What has happened on the ground is that weighted average of rates on advances from banks dropped from 14.36 in mid 1996 to 13.5% in mid 2000. In the same period the interest rate on deposits fell from 5.15% to 4% per annum.
The spread between deposit and lending rates has not reduced and continues to be very high nearing 8.16% in December, 2000.
The increased cost of the banks as a result of inefficiency were passed on partly to the borrower by charging higher lending rate and partly to the depositor by offering lower deposit rate. So much so that the deposit rates were lower than inflation offering no real rate of return to depositor.
High lending rates increase the cost of borrowing and thus discourage investment, while low deposit rates encourage consumption rather than saving, resulting in high debt / GDP ratio, lower economic growth and increase in poverty.
The sources of long term credit too have gradually dried up as DFI's are no longer able to provide any significant volume of credit. NDFC and Bankers Equity have gone down under. The credit for long term investment by DFI's has declined from Rs. 20.69 billion in 94 / 95 to only Rs. 13.0 billion in 99 / 2000, a fall of over 36%.
The sponsors of investment projects therefore experience difficulties in accessing funds and have to approach the commercial banks. To fill in this gap, the State Bank has launched the long-term paper of varying maturities. It is expected that these Pakistan Investment Bonds would serve as a bench mark for long-term yield curve for Corporate Debt Market.
The NCB's and the DFI's have been facing the problem of non performing loans (NPL's) which increased from Rs. 230 billion in December, 1999 to Rs. 237 billion in December, 2000, although these have come down from 25.9% of the total advances of the Banks and DFI's to 23.30% of the total advances of Banks and DFI's, they are still too high.
As of end-December the banks and DFIs were holding provisions of Rs. 133 billion which covered around 47 per cent of their classified portfolios. Thus the net NPLs / net loan ratio which is a more appropriate measure was about 16 per cent. In simple terms, one out of six loans advanced by Banks and DFIs was not only a bad loan but also not covered by provisions. This reflects the poor asset quality of the banks. Since 1992 when private banks were allowed to be set up, a number of such banks have disappeared alongwith the deposits of the people. This does not inspire much confidence in the governance. The first such bank was Mehran Bank followed by Schon and Indus and the collapse of the much larger and older Bankers Equity. The latest in the series are the Prudential Bank and the NDFC.
Despite the entry of new private banks, competition in the financial markets is still limited. The NCBs continue to dominate the market.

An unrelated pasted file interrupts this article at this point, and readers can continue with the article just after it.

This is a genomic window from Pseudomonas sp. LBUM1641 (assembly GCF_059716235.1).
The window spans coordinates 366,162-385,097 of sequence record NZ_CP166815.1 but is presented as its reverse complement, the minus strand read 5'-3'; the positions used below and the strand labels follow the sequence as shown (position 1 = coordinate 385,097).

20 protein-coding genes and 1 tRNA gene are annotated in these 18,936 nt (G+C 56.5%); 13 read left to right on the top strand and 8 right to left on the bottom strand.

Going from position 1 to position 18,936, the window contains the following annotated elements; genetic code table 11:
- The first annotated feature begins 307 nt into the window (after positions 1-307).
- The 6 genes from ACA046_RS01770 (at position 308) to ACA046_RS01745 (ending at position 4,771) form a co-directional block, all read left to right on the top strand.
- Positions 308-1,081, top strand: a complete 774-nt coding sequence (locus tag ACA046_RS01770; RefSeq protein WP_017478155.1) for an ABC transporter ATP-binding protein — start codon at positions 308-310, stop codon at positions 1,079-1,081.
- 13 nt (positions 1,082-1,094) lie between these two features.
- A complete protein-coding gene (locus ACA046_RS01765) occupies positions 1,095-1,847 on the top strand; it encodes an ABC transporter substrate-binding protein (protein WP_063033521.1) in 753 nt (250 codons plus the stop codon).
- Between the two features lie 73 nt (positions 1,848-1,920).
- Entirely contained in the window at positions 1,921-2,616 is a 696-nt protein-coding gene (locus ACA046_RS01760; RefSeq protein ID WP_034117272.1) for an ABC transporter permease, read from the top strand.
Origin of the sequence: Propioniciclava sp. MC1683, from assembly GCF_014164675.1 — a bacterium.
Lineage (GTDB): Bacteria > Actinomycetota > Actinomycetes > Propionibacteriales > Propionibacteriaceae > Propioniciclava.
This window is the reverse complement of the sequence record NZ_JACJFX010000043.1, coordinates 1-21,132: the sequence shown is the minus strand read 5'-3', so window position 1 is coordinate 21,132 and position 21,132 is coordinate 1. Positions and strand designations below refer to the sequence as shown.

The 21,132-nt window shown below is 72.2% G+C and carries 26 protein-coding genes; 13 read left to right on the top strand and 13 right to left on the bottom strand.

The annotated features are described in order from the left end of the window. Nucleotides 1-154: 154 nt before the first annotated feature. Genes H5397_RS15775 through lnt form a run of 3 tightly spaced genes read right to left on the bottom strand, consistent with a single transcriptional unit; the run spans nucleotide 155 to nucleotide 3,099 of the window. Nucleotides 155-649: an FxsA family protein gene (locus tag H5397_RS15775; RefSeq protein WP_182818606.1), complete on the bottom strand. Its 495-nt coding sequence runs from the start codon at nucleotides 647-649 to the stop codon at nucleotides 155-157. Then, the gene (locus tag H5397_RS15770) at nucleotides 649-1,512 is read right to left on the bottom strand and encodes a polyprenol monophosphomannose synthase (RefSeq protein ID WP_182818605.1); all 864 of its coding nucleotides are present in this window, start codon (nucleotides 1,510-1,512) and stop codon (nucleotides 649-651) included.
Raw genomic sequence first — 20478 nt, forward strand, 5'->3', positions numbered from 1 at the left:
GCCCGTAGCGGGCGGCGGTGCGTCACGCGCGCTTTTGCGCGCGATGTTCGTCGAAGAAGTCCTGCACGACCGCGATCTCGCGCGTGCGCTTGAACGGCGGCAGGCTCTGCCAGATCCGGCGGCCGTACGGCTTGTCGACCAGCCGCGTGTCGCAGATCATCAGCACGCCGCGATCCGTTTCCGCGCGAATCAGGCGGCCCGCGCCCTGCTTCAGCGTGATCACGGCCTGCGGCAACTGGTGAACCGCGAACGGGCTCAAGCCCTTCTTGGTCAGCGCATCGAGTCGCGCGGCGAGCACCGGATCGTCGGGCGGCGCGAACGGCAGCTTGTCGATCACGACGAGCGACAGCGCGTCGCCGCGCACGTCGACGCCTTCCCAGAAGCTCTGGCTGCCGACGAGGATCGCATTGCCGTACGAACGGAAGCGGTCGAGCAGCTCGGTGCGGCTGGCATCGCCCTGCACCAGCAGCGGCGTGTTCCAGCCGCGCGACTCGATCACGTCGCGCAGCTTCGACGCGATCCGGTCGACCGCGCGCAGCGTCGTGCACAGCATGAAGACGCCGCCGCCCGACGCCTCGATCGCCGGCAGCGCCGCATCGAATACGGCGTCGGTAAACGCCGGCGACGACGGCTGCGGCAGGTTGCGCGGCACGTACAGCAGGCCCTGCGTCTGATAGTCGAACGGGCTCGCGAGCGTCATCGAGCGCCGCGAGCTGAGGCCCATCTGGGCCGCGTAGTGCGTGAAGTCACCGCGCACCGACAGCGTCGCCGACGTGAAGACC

The privatization of nationalized commercial banks and DFI's poses a serious challenge for the government. Although Central Bank has provided Rs. 21 billion to United Bank Limited and Rs. 9.7 billion to Habib Bank Limited as equity support, the banks have not yet been privatized. Although this has been part of the ongoing financial restructuring programme.
The third largest bank in terms of deposit with a market share of over 8% and fourth largest in terms of total assets United Bank Limited has been lingering on for seven years.
The Government of Pakistan has given contradictory signals on privatization. Why was it necessary for PICIC to buy back 60% of the shares in Schon Bank which was already sold to buyers from Oman.
The Allied Bank which was privatized in early 90 and sold to the employees reportedly is a victim of Rs. 1520 million scam. In 1990 fifty one per cent of the shares were purchased by the employees. At present hardly 6% of the shares are owned by the original shareholders the employees.
The government has yet to sell out 49% of the shares of Allied Bank, 30% of the shares of Bank Al Falah (formerly Habib Credit & Exchange Bank and the successor to BCCI) and 15% of the shares of Muslim Commercial Bank.
All this is happening despite that the privatization of financial institutions is part of the agreement and the government's commitment to the World Bank.
The total paid up capital of 12 commercial banks quoted on the Stock Exchange even today is $ 180 million only. The private banks which were formed were hopelessly undercapitalized at Rs. 300 million. Rather belatedly this ceiling was increased to Rs. 500 million and now this has been raised to Rs. 750 million and they will have to increase Rs. 1000 million by end of 2002. Additional equity and revaluation of fixed assets has helped to improve the Capital to Risk Weighted Average (CRWA) ratio, but this has deteriorated since CY 1998. The CRWA ratio for all banks at 9.7 is marginally above the desired 8.0 per cent level. However, five banks continue to be below the 8% CRWA ratio.
Similarly, the minimum capital requirement for investment banks and housing finance companies / discount houses has been raised to Rs. 500 million and Rs. 300 million respectively, to be met by December, 2002.